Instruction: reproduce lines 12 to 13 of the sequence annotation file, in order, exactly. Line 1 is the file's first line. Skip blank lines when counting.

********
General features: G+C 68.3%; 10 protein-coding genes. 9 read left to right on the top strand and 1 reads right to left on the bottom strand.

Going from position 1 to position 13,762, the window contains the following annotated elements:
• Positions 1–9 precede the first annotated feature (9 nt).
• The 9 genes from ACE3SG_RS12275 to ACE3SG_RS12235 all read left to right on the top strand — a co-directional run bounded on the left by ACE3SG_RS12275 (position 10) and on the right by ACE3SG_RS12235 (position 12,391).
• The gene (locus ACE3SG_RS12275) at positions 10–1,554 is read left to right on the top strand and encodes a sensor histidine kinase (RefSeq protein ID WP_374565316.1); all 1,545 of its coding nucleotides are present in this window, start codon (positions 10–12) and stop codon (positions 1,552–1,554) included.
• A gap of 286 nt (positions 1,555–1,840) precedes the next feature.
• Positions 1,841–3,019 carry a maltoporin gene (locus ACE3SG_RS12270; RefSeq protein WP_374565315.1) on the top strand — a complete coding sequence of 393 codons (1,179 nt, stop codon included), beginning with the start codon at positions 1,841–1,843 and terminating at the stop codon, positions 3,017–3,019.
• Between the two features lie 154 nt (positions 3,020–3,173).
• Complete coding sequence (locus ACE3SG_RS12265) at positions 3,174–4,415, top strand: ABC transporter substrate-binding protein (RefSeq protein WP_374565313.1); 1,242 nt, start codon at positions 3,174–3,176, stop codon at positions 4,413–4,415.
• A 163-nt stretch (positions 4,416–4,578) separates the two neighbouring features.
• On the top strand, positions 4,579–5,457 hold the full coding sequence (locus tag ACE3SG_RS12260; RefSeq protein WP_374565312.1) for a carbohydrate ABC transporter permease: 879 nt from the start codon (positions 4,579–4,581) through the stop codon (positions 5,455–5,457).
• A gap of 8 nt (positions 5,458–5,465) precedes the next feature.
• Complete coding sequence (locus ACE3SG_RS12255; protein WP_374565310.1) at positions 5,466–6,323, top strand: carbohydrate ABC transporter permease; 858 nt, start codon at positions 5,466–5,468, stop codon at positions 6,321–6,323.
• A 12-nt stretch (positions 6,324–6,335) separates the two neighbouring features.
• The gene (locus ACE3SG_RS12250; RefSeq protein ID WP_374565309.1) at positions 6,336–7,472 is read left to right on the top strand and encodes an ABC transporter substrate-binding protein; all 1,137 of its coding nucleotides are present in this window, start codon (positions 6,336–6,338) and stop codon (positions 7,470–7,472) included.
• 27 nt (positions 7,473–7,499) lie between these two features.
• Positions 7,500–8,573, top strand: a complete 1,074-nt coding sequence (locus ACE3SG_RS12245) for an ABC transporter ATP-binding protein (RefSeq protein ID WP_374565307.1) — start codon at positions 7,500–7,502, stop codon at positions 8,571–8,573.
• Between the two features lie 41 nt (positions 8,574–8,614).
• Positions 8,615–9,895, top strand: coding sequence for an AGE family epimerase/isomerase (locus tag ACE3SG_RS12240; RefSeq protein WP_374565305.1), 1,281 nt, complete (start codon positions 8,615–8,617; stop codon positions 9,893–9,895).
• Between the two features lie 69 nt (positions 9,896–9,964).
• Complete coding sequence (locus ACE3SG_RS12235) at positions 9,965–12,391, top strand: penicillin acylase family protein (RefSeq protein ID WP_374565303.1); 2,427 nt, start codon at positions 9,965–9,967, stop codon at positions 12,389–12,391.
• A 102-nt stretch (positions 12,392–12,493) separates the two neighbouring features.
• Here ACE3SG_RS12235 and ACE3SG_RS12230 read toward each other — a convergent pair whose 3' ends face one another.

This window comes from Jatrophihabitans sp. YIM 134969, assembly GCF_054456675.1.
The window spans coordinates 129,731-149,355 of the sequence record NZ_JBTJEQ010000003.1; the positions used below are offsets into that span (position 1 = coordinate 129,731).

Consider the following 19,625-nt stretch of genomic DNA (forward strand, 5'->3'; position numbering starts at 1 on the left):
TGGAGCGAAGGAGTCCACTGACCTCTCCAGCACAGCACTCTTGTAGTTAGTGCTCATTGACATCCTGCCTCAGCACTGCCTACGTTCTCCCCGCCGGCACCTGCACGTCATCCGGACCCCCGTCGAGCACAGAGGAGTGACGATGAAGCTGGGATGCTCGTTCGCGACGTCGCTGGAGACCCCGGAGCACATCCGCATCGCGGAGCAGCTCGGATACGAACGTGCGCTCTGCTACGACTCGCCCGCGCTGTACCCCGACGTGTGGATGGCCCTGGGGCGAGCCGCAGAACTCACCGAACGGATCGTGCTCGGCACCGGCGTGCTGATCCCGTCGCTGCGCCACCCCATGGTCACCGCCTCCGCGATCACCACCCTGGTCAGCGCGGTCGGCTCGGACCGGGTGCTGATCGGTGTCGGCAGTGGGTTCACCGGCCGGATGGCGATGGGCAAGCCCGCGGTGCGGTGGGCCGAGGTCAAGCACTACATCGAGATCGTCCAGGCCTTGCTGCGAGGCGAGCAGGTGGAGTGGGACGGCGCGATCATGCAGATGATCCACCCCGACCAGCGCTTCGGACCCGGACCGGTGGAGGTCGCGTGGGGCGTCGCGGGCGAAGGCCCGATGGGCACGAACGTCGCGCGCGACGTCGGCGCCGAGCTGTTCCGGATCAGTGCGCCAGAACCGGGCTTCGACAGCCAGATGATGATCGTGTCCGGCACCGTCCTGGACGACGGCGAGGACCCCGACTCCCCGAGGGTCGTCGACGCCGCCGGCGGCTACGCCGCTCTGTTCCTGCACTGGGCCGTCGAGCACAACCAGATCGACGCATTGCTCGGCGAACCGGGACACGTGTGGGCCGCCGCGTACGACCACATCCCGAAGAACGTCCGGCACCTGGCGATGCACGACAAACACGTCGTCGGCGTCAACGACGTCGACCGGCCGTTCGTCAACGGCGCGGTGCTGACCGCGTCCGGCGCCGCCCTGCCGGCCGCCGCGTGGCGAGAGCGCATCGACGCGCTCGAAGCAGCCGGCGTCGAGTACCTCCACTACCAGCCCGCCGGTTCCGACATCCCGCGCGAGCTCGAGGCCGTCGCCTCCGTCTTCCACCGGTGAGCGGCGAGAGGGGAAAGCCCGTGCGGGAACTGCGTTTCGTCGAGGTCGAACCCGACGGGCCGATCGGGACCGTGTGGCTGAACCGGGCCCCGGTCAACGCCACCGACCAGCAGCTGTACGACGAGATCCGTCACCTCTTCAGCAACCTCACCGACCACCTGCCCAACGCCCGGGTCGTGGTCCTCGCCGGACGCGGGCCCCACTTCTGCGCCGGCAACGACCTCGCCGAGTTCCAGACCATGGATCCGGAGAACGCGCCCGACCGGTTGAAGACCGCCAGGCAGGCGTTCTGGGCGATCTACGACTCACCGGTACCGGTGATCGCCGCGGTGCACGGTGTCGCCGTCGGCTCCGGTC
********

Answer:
• A gap of 8 nt (positions 5,458–5,465) precedes the next feature.
• Complete coding sequence (locus ACE3SG_RS12255; protein WP_374565310.1) at positions 5,466–6,323, top strand: carbohydrate ABC transporter permease; 858 nt, start codon at positions 5,466–5,468, stop codon at positions 6,321–6,323.